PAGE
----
There's also an arrangement of Beethoven Romance, a Kreisler arrangement and a piece by Stan Golestan.

 

Very much enjoying the Youtube selection of solo piano Bartok now, thanks.  Sounds like you had an evening to treasure.

post #1131 of 9004

The "Spirit of Schubert" festival mentioned above had a nice "Words and Music" item about Schubert's early life, including readings of his school reports. I think the "Et Incarnatus est" from the D 950 Mass was interleaved with the words. From about 2:20 onwards here with boy soprano : 
http://www.youtube.com/watch?v=9AAChRS9vQo&list=PL03EC8A75A626D009

Happy Christmas all :atsmile: 

post #1132 of 9004

 

around 49:10 would be a nice place to start for the last half hour part,

 

this music is E P I C :eek: 

 

Just imagine, take the final part of Goethe's famous Faust and come up with this as a result..

 

Mahler was a genius of cosmic proportions, reincarnated in the great Leonard Bernstein :D


Edited by Quinto - 12/23/13 at 5:52am
post #1133 of 9004
Quote:
Originally Posted by Quinto View Post




around 49:10 would be a nice place to start for the last half hour part,

this music is E P I C eek.gif  

Just imagine, take the final part of Goethe's famous Faust and come up with this as a result..

Mahler was a genius of cosmic proportions, reincarnated in the great Leonard Bernstein biggrin.gif
if you can track down the Wyn Morris recording with the Symphonica of London, you'll be in for a treat. The ending is positively overwhelming. So is the live Horenstein recording, taken live from the BBC Proms with the LSO. I think it may have been the UK premiere.
post #1134 of 9004

Now playing:

 

 

Merry Christmas, Head-Fi!


Edited by Delirious Lab - 12/24/13 at 11:44am
post #1135 of 9004

I don't know if it's been mentioned in this thread, but Aaron Copland's "The Promise of Living" is absolutely stunning. It encompasses what every individual wishes the soundtrack of their lives to sound like. 

 

 

post #1136 of 9004

Because OP was first interested in Beethoven, I made a short list of Beethoven records.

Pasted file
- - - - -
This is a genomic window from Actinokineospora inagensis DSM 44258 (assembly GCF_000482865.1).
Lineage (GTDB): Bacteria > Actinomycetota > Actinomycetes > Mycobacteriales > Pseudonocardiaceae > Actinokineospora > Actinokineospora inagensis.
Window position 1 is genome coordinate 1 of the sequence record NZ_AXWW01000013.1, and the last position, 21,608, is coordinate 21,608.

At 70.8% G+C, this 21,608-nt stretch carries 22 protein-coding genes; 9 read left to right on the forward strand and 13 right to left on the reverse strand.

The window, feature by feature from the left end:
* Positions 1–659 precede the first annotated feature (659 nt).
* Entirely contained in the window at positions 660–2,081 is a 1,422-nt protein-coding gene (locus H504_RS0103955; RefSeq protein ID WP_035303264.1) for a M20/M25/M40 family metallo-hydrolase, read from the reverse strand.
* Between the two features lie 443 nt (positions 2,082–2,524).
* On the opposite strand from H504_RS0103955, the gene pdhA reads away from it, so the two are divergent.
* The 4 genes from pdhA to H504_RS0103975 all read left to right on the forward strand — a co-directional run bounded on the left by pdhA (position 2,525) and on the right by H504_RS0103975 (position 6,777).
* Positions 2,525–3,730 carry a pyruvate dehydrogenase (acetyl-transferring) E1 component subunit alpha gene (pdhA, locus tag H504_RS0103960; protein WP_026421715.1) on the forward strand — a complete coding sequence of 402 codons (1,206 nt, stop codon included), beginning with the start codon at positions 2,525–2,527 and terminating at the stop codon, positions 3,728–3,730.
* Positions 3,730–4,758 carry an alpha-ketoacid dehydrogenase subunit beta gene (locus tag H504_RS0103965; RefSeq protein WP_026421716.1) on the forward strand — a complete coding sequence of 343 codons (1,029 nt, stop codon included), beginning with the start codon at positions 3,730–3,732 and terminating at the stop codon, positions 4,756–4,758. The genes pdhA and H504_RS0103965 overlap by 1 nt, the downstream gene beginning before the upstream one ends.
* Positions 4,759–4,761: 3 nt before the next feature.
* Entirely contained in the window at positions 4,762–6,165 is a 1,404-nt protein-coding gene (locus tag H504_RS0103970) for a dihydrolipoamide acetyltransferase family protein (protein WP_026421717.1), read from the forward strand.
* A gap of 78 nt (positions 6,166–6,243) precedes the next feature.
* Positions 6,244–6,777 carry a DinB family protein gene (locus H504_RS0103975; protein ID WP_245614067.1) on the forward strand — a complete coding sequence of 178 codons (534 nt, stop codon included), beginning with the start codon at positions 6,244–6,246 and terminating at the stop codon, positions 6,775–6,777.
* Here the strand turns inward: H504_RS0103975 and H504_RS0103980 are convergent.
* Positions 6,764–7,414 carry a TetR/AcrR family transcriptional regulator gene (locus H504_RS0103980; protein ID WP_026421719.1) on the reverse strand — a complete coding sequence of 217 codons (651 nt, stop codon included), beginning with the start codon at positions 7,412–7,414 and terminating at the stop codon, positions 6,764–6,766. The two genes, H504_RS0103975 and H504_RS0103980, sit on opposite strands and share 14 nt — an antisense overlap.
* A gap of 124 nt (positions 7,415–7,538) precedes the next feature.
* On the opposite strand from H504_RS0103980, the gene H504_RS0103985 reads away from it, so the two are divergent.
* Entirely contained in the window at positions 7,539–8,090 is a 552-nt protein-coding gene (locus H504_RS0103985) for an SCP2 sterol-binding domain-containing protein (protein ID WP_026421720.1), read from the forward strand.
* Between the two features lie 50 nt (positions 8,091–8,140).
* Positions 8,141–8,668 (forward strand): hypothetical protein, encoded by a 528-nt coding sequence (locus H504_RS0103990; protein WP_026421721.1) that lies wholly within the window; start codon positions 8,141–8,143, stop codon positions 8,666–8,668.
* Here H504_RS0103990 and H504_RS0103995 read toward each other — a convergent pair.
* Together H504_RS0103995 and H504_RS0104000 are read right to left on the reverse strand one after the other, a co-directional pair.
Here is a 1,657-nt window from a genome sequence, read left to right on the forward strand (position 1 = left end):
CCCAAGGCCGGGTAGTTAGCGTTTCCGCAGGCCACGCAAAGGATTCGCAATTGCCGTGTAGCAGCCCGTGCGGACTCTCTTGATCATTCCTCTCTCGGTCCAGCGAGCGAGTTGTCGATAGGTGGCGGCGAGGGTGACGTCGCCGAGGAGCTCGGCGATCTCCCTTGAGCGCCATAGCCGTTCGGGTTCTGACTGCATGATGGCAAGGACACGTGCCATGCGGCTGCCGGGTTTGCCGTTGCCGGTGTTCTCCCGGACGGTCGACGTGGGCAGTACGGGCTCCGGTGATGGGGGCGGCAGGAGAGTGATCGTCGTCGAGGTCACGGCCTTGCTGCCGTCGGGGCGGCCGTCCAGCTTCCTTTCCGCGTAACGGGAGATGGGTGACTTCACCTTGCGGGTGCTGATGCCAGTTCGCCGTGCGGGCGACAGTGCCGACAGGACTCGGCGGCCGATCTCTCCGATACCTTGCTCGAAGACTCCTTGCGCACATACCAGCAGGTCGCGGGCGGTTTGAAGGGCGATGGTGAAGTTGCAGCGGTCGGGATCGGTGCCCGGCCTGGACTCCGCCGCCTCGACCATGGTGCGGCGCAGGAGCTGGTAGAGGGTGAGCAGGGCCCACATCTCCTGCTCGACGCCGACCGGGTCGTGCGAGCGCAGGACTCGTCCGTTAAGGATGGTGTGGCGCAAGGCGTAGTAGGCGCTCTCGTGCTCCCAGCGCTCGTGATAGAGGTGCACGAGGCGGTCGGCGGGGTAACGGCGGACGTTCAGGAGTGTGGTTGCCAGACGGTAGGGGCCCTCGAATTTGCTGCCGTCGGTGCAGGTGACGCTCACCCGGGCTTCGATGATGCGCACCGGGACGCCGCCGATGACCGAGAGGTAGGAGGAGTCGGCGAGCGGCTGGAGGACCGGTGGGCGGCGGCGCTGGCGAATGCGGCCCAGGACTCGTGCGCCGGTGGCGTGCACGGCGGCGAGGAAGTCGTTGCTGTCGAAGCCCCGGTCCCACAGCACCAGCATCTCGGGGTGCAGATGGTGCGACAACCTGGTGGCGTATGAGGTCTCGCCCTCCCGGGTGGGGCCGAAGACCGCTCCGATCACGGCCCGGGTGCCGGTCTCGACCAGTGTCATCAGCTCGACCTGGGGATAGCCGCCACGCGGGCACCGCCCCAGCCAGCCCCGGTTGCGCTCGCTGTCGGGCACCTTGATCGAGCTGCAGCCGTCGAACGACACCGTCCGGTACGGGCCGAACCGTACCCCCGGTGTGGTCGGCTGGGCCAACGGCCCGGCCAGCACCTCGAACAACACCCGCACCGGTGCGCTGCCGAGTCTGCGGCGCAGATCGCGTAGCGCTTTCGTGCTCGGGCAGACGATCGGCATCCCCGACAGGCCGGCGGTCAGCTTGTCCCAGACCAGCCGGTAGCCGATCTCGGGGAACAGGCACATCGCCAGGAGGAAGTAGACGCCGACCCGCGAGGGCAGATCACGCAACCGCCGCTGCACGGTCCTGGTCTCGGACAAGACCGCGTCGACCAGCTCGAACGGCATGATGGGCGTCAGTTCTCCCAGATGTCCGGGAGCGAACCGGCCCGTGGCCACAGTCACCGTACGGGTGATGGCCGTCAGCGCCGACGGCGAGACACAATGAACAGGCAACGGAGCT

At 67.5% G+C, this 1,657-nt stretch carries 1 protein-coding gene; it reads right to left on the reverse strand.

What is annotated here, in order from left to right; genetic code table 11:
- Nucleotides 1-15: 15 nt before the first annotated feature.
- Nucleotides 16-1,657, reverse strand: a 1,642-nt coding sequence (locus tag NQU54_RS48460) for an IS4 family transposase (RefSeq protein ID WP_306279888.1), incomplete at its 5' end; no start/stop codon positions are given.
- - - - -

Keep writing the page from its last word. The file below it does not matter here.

Sonata, Op 31/2 "Tempest". Sviatoslav Richter. EMI.
Sonata, Op. 53 "Waldstein". Josef Hofmann (live 1938). Marston.
Sonata, Op. 57 "Appassionata". Sviatoslav Richer (live 1960). Melodiya.

 

Piano Concerto no. 3. Leon Fleisher: Szell, Cleveland. Sony.
Piano Concerto no. 3. Glenn Gould; Karajan, Berlin (live 1957). Music & Arts.
Piano Concerto no. 4. Arthur Schnabel; Frederick Stock (1942), Chicago. RCA.

 

Symphony no. 5. Arturo Toscanini, NBC Symphony (1939). RCA.
Symphony no. 7. Carlos Kleiber, Vienna. DG.

post #1137 of 9004

That's a good list, but I would have chosen the Toscanini Eroica instead.

post #1138 of 9004
Quote:
Originally Posted by bigshot View Post
 

That's a good list, but I would have chosen the Toscanini Eroica instead.

 

It was on my original longer list, which I kept pruning.

post #1139 of 9004

For me, the most insightful recording of Eroica is the 1944 Furtwangler version. Maybe, due to similar controversial, probing time, this version reflects the best the anguish, hope and desilluisions of Beethoven.

 

None the less, this is a version, which to enjoy needs you total attention. It is like Wagner imagined to play his cycle: once a year, when you are prepared to immerse yourself into the music and concentrate on it.

 

If I would like a less demanding version, with beautiful sound, I typically go for Karajan 1963 version of Eroica, or (on the other side of the pendulum) the Savall version. The Savall version is so well recorded that it is  sheer pleasure just to hear the  colours of music. 

post #1140 of 9004